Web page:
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Back in 1999, when 3G was still a questionable dream, IMS started to take root as an architecture for mobile services. It was adopted by the 3GPP and later on also by 3GPP2 and other organizations and forums. Standardization work went on for many years resulting in continuous releases of standard versions forcing vendors to enter a cat-and-mouse game.
The adoption of IMS was slow and disappointing
There are many IMS deployments today but IMS didn’t deliver on its promise. While vendors and service providers were busy fighting in the standard bodies, small start-ups came quickly to the market with advanced services and took the market by storm.
So what is all the fuss about VoLTE?
The answer to that lies in the eyes of the beholder.
LTE networks are being deployed by hundreds of service providers worldwide. Once LTE coverage is ubiquitous, there is a lot of sense for the service provider to move away from circuit switched (CS) voice to VoLTE, as in a few years it will eliminate the need to continue supporting the CS network, thereby reducing OPEX.
Additionally, higher quality end-to-end voice will be possible as VoLTE supports HD voice and includes features for resource reservation as well as other important features such as security.
From the end user perspective, in addition to the higher quality voice and security that comes with VoLTE, longer battery life will be possible as the need for dual LTE & CS connectivity of the phone will be removed.
Learning from the past, there are 3 fundamental challenges service providers and vendors will need to solve.
Time to market
Service providers have waited for technologies to become stable and for standards to become fully ratified. This stopped them from launching advanced services, leaving the door open for OTTs.
The reality is that service providers currently providing VoLTE services are not all doing so the same way. Different capabilities and scenarios are supported by each service provider. This results in the need to verify each device and server before it is deployed on their network and vendors are required to make modifications in order to pass this certification process. Given this reality, there is a need to have a mediation element (SBC) between service providers, thus interoperability is theoretical… (did I say there is no point in waiting for everything to be perfectly compatible and ready?) Launch…don’t wait.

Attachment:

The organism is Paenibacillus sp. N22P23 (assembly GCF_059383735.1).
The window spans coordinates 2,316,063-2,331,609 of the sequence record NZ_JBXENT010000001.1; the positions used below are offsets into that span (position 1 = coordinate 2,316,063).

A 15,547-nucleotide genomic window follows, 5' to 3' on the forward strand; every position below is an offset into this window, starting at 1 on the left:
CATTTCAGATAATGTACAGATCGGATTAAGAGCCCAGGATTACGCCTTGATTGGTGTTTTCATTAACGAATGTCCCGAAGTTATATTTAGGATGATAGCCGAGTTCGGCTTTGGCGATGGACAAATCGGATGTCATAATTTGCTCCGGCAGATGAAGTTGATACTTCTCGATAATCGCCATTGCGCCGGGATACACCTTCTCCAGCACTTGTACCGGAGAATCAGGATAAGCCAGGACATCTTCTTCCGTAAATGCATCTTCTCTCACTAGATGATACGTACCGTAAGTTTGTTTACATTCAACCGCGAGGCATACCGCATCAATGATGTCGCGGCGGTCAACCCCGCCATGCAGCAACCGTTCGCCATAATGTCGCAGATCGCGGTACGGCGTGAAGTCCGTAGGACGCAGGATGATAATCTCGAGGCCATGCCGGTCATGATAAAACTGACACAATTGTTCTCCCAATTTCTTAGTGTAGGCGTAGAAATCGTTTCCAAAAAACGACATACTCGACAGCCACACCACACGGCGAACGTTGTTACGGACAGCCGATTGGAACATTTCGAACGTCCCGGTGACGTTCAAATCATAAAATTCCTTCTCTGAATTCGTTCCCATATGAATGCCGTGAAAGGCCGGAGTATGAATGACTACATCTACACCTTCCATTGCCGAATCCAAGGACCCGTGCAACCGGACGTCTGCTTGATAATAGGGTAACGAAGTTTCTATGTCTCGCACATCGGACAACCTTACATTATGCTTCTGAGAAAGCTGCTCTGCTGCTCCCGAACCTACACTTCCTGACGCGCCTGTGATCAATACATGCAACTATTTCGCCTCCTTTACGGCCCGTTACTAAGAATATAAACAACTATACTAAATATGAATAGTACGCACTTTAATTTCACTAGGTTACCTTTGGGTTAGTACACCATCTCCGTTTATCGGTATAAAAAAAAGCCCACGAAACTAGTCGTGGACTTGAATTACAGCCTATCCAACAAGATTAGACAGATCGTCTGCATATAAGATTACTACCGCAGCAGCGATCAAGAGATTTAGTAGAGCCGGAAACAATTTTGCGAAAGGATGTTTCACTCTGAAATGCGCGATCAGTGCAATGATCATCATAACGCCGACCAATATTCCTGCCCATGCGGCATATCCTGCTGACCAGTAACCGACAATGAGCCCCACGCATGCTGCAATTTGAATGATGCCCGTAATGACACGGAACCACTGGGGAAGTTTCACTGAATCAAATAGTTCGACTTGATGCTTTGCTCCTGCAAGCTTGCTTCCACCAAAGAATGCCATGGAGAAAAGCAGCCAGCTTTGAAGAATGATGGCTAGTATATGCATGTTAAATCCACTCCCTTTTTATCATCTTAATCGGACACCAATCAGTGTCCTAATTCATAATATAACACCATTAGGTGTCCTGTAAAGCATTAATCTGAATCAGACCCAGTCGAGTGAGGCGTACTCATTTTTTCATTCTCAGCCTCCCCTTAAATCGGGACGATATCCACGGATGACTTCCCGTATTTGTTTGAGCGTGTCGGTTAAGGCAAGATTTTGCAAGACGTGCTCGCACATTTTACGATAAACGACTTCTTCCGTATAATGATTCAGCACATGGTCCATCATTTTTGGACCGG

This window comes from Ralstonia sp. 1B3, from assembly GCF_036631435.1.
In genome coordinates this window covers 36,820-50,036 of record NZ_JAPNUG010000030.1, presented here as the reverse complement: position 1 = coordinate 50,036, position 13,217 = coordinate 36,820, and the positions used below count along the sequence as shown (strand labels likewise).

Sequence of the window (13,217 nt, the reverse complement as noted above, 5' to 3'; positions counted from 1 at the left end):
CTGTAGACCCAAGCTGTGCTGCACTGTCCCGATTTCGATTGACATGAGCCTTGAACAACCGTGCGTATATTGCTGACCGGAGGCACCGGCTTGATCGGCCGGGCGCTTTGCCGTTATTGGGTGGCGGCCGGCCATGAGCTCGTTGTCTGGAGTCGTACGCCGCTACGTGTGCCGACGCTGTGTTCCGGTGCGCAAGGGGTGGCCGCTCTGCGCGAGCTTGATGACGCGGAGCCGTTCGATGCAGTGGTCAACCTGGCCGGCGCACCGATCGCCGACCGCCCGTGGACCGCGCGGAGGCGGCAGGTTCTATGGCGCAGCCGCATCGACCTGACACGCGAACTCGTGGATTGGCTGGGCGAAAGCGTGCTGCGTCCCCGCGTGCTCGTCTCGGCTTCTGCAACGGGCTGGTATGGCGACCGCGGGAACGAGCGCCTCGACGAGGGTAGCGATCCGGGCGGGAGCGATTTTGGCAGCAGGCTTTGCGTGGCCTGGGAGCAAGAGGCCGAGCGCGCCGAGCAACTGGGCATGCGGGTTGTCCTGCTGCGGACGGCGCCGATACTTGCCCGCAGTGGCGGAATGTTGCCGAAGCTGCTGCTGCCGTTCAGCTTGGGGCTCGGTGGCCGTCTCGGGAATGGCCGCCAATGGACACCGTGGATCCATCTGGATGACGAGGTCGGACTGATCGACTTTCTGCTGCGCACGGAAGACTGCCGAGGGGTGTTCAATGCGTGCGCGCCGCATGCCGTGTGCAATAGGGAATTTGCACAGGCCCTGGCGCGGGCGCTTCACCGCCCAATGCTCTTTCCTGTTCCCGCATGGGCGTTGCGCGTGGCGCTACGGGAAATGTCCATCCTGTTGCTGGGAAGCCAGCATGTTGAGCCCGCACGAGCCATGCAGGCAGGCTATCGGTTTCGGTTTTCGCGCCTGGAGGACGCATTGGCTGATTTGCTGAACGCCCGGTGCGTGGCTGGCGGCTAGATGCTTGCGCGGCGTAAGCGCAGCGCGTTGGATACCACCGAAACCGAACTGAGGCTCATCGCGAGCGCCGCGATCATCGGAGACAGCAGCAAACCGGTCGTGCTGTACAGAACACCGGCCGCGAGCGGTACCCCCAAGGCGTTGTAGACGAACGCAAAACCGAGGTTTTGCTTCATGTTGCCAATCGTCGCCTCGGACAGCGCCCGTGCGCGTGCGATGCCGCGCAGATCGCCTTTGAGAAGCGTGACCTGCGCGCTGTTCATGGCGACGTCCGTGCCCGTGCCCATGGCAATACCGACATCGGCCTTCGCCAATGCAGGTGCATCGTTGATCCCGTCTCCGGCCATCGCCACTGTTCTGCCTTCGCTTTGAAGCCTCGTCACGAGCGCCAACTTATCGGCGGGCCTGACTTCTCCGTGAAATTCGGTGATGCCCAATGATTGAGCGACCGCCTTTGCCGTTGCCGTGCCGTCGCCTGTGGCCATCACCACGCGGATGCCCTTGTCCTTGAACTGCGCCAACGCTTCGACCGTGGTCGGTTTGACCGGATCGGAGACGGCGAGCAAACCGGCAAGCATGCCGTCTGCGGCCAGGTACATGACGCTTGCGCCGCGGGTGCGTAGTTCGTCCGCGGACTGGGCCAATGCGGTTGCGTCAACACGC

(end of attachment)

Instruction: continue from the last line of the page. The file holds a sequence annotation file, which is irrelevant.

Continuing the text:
There are other networks out there
The service provider world is more complex than that of an OTT. The service provider doesn’t have the benefit of building an island. It needs to connect to older networks, enterprise networks and other service providers. This again brings up the need for that demarcation point that will mediate signalling and make sure voice quality between those networks remain good.
Speaking with service providers that are already invested in VoLTE and interconnecting with other networks, voice quality and QoE are their main concerns. Solutions for these concerns are provided through advanced audio processing done in mediation entities that interconnect between the networks.
Stay tuned for more on QoE in future posts on this blog.
Why is this important?
There are different opinions about the future of VoLTE and its chances to succeed. There is no doubt that secured voice calls using HD codecs are possible today using OTT. It is also clear that an OTT will not go this route, but in the service provider space VoLTE looks like a technology that will happen because:
- It makes sense from an operational cost perspective
- VoLTE integrates nicely into the service provider’s existing OSS/BSS systems
- There are ways to downgrade the call to 3G/TDM when LTE is not available…SRVCC
Having said that, interoperability is a challenge. Service providers should assume there will be no 100% interoperability and standard support both on phones and servers. Certification of clients will always be required as well as demarcation points between networks as exist today in their VoIP networks.
Therefore time to market is more important than completing every item on the standards checklist.